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PrismND officers advocate for LGBTQ+ community

| Thursday, October 17, 2019

October is LGBT History Month, celebrating the history and resilience of the LGBTQ community. But PrismND, Notre Dame’s only official LGBTQ+ student organization, is committed to promoting pride and allyship year-round. As they plan for the year ahead, PrismND’s officers said they want to facilitate love and acceptance of the LGBTQ+ community on Notre Dame’s campus.

Senior Kendrick Peterson, president of PrismND, said Notre Dame’s Catholic identity makes Prism’s LGBTQ+ advocacy work “a unique challenge.” Although the Catholic Church opposes same-sex marriage and transgender identities on doctrinal grounds, it also stresses the dignity of the human person. That emphasis on human dignity, PrismND officers said, aligns with Prism’s mission.

“There’s a huge element of Catholic Social Teaching — those elements that Notre Dame really does try to emphasize,” said junior Matt Sahd, co-vice president of PrismND.

Peterson said many Catholics on campus believe LGBTQ+ individuals should be able to live their identities freely.

“You should allow LGBTQ+ people to live authentically because they belong to our community and they sit on the margins of our society, and we need to help those people,” he said.

PrismND officers said many members of Notre Dame’s LGBTQ+ community need affirmation and support. In spring 2018, the University published the results of its Campus Climate Survey, revealing that many transgender and non-binary students say they don’t feel a sense of belonging at Notre Dame. Additionally, many transgender and non-binary students reported experiencing adverse treatment by students, staff and faculty.

Taz Bashir, a fifth year architecture student and co-vice president of PrismND, said the survey results made PrismND “explicitly aware of how disadvantaged our transgender community is and how a lot of our queer individuals on campus do not feel like they’re welcome.”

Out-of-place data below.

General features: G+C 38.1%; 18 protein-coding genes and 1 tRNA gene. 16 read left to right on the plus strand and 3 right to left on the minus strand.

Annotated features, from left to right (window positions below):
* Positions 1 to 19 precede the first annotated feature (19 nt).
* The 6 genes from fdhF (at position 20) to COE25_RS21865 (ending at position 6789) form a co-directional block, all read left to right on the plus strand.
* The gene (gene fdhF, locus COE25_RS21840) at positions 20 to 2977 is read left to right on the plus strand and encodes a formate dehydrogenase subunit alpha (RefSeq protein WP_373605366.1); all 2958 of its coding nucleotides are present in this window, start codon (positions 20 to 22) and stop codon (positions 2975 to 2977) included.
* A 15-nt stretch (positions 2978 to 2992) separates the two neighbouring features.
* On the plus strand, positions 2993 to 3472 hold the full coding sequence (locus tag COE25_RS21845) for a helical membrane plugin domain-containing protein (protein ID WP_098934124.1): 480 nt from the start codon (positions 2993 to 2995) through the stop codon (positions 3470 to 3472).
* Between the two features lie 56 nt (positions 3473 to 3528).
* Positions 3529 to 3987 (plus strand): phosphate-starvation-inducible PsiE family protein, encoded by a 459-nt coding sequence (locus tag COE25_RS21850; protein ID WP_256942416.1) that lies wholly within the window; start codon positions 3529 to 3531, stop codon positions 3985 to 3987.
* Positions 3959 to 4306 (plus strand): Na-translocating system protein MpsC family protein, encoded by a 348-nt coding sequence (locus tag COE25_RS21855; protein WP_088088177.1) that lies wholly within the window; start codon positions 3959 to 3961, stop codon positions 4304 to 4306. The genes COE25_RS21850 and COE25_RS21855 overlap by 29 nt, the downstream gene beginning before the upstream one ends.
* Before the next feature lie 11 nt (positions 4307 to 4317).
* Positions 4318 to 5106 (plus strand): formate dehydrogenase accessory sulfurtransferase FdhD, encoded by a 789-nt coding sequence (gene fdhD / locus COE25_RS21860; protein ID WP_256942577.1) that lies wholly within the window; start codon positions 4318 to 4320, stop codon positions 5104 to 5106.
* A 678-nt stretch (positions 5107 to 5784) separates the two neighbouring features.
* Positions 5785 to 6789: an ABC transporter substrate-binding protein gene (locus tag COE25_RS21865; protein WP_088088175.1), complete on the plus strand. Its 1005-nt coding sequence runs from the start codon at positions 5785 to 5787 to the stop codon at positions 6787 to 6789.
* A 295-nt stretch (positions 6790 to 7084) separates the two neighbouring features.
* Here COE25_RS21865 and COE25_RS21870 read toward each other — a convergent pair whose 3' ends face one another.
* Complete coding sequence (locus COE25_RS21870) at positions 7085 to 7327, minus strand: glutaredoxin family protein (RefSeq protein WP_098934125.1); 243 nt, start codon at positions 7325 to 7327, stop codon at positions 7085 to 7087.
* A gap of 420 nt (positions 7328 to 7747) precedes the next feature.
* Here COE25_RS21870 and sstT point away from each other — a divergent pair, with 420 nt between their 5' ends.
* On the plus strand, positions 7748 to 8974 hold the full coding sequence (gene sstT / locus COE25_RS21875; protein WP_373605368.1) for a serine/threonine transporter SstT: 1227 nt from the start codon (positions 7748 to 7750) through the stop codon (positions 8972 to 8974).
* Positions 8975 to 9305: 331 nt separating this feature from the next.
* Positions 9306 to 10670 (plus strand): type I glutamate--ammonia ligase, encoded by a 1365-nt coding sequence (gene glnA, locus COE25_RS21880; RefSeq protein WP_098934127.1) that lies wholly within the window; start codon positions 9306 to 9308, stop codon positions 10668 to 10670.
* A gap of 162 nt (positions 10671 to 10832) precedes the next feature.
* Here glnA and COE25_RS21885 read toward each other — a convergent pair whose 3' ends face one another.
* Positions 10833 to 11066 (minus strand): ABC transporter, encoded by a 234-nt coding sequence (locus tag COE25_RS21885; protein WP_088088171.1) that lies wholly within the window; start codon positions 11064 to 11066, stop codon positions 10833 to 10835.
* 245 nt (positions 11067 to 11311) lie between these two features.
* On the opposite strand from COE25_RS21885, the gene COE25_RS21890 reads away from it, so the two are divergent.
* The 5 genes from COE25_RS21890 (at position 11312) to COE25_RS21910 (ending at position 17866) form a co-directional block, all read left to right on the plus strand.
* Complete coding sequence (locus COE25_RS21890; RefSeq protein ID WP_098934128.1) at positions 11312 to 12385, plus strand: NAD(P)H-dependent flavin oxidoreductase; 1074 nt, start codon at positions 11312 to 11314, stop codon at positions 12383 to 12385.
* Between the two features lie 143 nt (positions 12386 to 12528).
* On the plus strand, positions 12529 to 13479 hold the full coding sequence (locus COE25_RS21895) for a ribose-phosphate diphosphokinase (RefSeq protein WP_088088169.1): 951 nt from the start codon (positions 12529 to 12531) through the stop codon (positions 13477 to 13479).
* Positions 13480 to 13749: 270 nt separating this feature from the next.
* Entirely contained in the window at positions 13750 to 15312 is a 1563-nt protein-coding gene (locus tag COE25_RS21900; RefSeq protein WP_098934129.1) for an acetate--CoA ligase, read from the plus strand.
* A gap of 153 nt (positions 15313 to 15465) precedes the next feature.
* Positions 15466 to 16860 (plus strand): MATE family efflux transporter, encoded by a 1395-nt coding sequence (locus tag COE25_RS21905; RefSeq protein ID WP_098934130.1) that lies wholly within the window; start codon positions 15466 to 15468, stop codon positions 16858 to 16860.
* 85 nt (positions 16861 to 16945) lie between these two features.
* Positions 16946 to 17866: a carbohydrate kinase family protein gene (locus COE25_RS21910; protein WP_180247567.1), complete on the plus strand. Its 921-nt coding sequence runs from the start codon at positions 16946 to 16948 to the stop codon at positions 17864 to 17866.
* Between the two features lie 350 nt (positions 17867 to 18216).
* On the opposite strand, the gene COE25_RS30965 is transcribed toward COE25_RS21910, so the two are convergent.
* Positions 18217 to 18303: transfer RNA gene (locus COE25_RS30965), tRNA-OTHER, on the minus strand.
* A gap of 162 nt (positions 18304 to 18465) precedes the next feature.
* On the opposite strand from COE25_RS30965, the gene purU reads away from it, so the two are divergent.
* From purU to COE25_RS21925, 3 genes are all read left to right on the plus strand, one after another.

In response, PrismND has prioritized advocacy work for the transgender community this year. Bashir said he hopes PrismND can “provide spaces that are both safe and welcoming and respectful to everyone and their stories.”

Although PrismND was officially founded in 2013, Sahd said PrismND can trace its roots back to 1996 when the University created the Standing Committee on Gay and Lesbian Student Needs. 

In the years since that first University committee was created to support the LGBTQ+ community, the officers said the support for LGBTQ+ students has improved significantly. Even though some student groups and administrators still oppose PrismND’s work, Bashir said those voices are no longer mainstream.

“All these views are largely on the fringe. And the reality is, your average Notre Dame student is an ally now. I couldn’t have said that five or 10 years ago,” Bashir said. “We see our community as one that welcomes us, and when we see the attacks against us, we recognize that isn’t common opinion.”

As the only LGBTQ+ student group on campus, PrismND officers said they face the challenge of catering to a highly diverse community. To meet this challenge, the officers said they’ve intentionally reached out to communities and student groups that haven’t traditionally been involved with the group.

Jenny Gomez, secretary of PrismND, is a senior at Holy Cross. She said the organization has become much more diverse since she first joined.

“My freshman year, the only person I knew — besides myself — who was going to PrismND meetings was a gay, white, cisgender male,” she said. “We’ve grown to the point that we have probably the most diverse board that Prism has seen in its [history].”

According to its bylaws, PrismND is an apolitical organization, meaning the organization does not endorse political candidates or engage in political activism. However, as an organization committed to defending the LGBTQ+ community, Prism officers said they often find themselves forced into contentious debates.

“No matter what, we’re an apolitical organization,” Peterson said. “However, advocating for queer identity can be seen as political.”

The officers said they want to collaborate with a diverse array of student groups across the ideological spectrum. Last November for the annual Transgender Day of Remembrance, PrismND held a prayer service with the pro-life student group Notre Dame Right to Life to honor the memories of transgender individuals who had lost their lives. 

As the year continues, Peterson said he hopes more student organizations will reach out to PrismND, bridging the divide between different communities on campus.

“Prism is an organization about love,” he said.

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